Category: For women

In Canada, all decisions about post-separation arrangements for children are made using the best interests of the child test. Both Ontario’s Children’s Law Reform Act and the federal Divorce Act set out the criteria judges are to use when applying …

Webinar: What is the best interests of the child test in family law? Read More »

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Family court can be an overwhelming experience for anyone, but especially for women with children who are leaving an abusive relationship. This webinar introduces Family Court and Beyond: a workbook, organizer and website we have developed to assist women on …

A family law resource for women leaving abuse: Webinar about Family Court & Beyond Read More »

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Families change over time — kids get older and move out, parents get new jobs, remarry, have more children, lose jobs, want or need to move. Any of these changes could mean a woman or her ex-partner may need to …

Family law issues when families change: When to return to family court Read More »

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A good family court order or agreement about the arrangements for the children can facilitate a workable relationship between a woman and her ex-partner and lessen opportunities for post-separation abuse. The more details that are set out with precision in …

How a detailed family court order can lessen post-separation abuse Read More »

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Unfortunately, many abusers are not yet ready to give up their power and control after the couple separates so the abuse continues. This is often referred to as post-separation abuse. Women may have to deal with ongoing issues for months …

Managing post-separation abuse Read More »

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Updated Oct. 30/10: Luke’s Place partners with CLEO to deliver family law information webinars on issues faced by women who have been subjected to violence in their relationship. The webinars are pre-recorded and will be posted to this website and …

Family law information: Luke’s Place & CLEO webinars Read More »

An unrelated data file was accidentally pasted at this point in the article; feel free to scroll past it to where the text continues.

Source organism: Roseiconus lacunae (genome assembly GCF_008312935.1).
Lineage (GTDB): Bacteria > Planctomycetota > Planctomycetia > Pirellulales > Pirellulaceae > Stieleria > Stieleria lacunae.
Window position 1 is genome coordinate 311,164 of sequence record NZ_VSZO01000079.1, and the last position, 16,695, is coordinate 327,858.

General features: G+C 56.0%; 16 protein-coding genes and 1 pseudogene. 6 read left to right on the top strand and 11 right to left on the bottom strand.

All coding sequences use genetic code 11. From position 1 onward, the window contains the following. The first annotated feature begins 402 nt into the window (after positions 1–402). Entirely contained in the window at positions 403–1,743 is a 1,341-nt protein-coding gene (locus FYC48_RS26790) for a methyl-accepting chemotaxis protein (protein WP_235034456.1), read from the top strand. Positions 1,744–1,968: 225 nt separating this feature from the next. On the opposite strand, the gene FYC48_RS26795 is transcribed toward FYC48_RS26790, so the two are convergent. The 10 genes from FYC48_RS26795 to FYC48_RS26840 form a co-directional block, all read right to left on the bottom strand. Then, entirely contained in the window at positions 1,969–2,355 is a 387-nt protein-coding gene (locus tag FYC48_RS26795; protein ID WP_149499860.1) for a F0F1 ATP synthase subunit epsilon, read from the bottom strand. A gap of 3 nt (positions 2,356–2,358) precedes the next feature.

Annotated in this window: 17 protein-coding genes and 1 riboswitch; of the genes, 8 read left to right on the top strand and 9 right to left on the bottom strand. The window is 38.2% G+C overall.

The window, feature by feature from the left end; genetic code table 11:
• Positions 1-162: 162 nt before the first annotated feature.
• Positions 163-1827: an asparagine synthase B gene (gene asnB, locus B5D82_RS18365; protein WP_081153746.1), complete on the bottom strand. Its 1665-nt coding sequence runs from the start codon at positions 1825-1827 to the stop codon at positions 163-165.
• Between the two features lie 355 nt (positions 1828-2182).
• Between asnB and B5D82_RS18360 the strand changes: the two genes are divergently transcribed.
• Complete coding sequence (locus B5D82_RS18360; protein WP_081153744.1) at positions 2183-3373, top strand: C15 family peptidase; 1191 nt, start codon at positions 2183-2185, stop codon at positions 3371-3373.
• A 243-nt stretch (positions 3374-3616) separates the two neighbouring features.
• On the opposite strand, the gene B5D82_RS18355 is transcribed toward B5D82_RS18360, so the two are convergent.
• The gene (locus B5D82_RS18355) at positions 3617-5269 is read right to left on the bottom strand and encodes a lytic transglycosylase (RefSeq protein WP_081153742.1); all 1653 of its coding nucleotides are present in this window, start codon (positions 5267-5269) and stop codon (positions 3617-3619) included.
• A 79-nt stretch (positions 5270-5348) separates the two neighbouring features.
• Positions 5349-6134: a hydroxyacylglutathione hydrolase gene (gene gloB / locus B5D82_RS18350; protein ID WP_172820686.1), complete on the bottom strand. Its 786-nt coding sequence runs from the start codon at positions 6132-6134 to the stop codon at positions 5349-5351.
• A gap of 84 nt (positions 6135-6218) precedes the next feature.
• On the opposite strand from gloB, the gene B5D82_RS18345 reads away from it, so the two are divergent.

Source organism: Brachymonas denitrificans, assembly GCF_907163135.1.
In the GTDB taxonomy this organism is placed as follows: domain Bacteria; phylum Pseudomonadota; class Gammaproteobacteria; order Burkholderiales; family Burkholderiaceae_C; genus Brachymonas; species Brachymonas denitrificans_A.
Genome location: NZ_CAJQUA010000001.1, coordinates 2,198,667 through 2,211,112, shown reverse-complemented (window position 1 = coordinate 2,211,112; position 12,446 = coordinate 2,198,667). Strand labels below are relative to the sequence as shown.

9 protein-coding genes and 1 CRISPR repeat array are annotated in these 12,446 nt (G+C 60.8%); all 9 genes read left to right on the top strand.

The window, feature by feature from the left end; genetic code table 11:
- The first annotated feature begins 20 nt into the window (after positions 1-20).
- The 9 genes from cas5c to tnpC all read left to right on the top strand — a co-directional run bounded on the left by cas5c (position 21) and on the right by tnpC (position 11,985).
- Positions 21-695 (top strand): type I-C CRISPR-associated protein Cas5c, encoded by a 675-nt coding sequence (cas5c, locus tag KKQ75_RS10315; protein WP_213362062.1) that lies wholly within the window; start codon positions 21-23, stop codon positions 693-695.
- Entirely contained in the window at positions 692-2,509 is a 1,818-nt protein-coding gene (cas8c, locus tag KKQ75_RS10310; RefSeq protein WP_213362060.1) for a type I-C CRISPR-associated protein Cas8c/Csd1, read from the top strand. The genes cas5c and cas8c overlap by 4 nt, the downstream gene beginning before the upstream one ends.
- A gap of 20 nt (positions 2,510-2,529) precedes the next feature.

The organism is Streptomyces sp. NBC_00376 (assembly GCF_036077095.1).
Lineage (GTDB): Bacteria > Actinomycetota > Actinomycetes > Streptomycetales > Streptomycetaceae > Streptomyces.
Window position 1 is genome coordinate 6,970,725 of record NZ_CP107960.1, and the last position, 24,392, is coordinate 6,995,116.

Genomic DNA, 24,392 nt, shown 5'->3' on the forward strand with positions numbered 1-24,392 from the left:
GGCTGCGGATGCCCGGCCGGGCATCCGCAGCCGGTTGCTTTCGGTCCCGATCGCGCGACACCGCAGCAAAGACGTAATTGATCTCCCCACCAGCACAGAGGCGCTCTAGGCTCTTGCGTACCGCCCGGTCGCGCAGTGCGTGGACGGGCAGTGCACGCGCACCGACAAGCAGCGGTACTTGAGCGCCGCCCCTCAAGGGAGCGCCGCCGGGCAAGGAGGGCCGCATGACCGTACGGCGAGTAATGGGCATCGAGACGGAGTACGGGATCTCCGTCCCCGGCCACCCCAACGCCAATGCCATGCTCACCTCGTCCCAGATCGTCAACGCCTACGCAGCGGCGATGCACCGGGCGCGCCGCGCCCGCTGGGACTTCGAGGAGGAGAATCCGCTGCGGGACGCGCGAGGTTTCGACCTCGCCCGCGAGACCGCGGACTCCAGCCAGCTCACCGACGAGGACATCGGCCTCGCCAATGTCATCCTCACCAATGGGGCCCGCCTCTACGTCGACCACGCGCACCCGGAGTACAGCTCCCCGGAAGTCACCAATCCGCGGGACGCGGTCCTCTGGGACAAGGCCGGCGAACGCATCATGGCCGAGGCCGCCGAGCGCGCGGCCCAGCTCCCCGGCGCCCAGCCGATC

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In the late 1980s, a new phrase started to pop up in American and then Canadian family courts: parental alienation syndrome (PAS). Originally coined by American psychiatrist Richard Gardner, the term was used to describe situations where one parent intentionally …

Alienating children or protecting them? Read More »

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“But if you try sometime you find/You get what you need.” Many women leaving abusive relationships would take exception to even the modest optimism expressed by the Rolling Stones in this 1969 hit. Nonetheless, this is very much the tone …

Mediation: You can’t always get what you want Read More »

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This is the second installment of a two-part series There are many ways a family can organize access even when one parent lives some distance away from the kids. Factors that need to be considered include: Distance The children’s ages …

Are there strategies that can make long distance access work? Read More »

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This is the first installment of a two-part series We are living in an increasingly globalized world, so it is not surprising that families move – often long distances – more than they used to. While this can pose challenges …

How can separated parents manage long distance access? Read More »

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